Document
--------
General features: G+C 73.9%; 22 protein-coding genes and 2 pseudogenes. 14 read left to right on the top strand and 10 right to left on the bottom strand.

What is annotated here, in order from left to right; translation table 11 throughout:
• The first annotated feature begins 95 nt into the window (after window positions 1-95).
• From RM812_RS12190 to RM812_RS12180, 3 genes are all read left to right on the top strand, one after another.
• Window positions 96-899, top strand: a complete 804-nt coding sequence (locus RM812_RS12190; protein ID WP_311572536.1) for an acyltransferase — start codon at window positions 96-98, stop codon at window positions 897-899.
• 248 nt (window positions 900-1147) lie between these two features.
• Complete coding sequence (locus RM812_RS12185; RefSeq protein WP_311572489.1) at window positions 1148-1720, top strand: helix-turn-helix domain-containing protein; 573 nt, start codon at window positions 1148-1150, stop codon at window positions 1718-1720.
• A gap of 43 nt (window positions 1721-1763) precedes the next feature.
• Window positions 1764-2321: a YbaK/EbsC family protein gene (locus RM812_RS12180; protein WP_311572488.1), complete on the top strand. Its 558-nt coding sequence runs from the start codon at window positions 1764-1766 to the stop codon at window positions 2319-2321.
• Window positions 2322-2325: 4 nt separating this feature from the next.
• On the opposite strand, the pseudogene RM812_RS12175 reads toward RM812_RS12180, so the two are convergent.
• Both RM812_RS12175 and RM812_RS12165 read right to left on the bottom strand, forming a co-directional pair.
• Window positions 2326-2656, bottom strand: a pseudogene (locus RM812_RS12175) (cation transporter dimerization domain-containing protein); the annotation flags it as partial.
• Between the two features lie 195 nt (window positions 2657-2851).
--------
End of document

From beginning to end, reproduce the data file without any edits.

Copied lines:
General features: G+C 73.9%; 22 protein-coding genes and 2 pseudogenes. 14 read left to right on the top strand and 10 right to left on the bottom strand.

What is annotated here, in order from left to right; translation table 11 throughout:
• The first annotated feature begins 95 nt into the window (after window positions 1-95).
• From RM812_RS12190 to RM812_RS12180, 3 genes are all read left to right on the top strand, one after another.
• Window positions 96-899, top strand: a complete 804-nt coding sequence (locus RM812_RS12190; protein ID WP_311572536.1) for an acyltransferase — start codon at window positions 96-98, stop codon at window positions 897-899.
• 248 nt (window positions 900-1147) lie between these two features.
• Complete coding sequence (locus RM812_RS12185; RefSeq protein WP_311572489.1) at window positions 1148-1720, top strand: helix-turn-helix domain-containing protein; 573 nt, start codon at window positions 1148-1150, stop codon at window positions 1718-1720.
• A gap of 43 nt (window positions 1721-1763) precedes the next feature.
• Window positions 1764-2321: a YbaK/EbsC family protein gene (locus RM812_RS12180; protein WP_311572488.1), complete on the top strand. Its 558-nt coding sequence runs from the start codon at window positions 1764-1766 to the stop codon at window positions 2319-2321.
• Window positions 2322-2325: 4 nt separating this feature from the next.
• On the opposite strand, the pseudogene RM812_RS12175 reads toward RM812_RS12180, so the two are convergent.
• Both RM812_RS12175 and RM812_RS12165 read right to left on the bottom strand, forming a co-directional pair.
• Window positions 2326-2656, bottom strand: a pseudogene (locus RM812_RS12175) (cation transporter dimerization domain-containing protein); the annotation flags it as partial.
• Between the two features lie 195 nt (window positions 2657-2851).